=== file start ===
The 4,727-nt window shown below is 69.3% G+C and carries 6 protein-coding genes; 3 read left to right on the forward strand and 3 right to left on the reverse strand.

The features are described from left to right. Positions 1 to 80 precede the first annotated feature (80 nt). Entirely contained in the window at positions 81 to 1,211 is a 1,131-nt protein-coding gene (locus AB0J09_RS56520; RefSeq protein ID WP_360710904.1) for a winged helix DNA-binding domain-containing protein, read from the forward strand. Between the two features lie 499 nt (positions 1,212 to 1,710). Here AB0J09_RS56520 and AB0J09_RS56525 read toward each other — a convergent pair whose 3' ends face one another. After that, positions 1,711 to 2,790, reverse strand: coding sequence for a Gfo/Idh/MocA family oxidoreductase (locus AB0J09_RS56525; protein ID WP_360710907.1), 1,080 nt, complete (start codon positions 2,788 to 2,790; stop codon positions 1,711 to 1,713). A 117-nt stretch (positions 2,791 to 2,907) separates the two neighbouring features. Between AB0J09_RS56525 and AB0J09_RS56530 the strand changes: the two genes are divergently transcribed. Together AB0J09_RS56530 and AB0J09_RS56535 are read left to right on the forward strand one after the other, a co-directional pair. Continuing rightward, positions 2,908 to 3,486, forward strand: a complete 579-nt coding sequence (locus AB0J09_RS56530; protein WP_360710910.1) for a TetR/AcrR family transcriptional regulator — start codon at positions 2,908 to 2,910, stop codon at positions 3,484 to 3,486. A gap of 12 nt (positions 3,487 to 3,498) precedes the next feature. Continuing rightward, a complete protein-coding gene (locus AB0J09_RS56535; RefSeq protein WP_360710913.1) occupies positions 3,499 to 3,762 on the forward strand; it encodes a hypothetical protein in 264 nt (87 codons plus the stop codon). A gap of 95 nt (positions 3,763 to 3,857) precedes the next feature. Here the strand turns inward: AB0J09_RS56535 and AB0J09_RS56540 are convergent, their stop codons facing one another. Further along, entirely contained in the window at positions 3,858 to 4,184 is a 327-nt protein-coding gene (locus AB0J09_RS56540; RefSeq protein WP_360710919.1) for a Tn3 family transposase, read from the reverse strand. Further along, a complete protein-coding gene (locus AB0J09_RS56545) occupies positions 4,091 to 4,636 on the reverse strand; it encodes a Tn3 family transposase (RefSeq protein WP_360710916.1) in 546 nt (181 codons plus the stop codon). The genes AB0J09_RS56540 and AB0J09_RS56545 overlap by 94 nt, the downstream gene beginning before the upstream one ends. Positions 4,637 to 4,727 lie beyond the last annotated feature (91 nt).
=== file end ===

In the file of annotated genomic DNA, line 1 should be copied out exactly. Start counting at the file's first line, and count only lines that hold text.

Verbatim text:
The 4,727-nt window shown below is 69.3% G+C and carries 6 protein-coding genes; 3 read left to right on the forward strand and 3 right to left on the reverse strand.